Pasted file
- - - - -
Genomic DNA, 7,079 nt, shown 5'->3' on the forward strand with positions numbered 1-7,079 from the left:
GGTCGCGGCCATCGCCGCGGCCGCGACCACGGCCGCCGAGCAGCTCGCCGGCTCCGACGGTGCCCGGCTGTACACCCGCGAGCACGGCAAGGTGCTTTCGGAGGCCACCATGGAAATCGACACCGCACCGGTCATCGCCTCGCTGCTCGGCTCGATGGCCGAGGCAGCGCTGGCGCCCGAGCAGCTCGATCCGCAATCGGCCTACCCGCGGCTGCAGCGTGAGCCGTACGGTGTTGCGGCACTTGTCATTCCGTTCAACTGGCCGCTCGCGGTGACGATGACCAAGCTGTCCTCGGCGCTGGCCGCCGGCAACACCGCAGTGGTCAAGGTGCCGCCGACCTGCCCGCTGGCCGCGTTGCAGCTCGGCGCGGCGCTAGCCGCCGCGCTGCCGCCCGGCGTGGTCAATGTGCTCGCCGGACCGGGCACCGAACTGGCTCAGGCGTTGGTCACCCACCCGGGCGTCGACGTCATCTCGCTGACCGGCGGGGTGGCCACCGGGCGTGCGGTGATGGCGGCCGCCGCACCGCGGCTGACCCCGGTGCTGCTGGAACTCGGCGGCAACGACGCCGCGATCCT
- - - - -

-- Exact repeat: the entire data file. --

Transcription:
Genomic DNA, 7,079 nt, shown 5'->3' on the forward strand with positions numbered 1-7,079 from the left:
GGTCGCGGCCATCGCCGCGGCCGCGACCACGGCCGCCGAGCAGCTCGCCGGCTCCGACGGTGCCCGGCTGTACACCCGCGAGCACGGCAAGGTGCTTTCGGAGGCCACCATGGAAATCGACACCGCACCGGTCATCGCCTCGCTGCTCGGCTCGATGGCCGAGGCAGCGCTGGCGCCCGAGCAGCTCGATCCGCAATCGGCCTACCCGCGGCTGCAGCGTGAGCCGTACGGTGTTGCGGCACTTGTCATTCCGTTCAACTGGCCGCTCGCGGTGACGATGACCAAGCTGTCCTCGGCGCTGGCCGCCGGCAACACCGCAGTGGTCAAGGTGCCGCCGACCTGCCCGCTGGCCGCGTTGCAGCTCGGCGCGGCGCTAGCCGCCGCGCTGCCGCCCGGCGTGGTCAATGTGCTCGCCGGACCGGGCACCGAACTGGCTCAGGCGTTGGTCACCCACCCGGGCGTCGACGTCATCTCGCTGACCGGCGGGGTGGCCACCGGGCGTGCGGTGATGGCGGCCGCCGCACCGCGGCTGACCCCGGTGCTGCTGGAACTCGGCGGCAACGACGCCGCGATCCT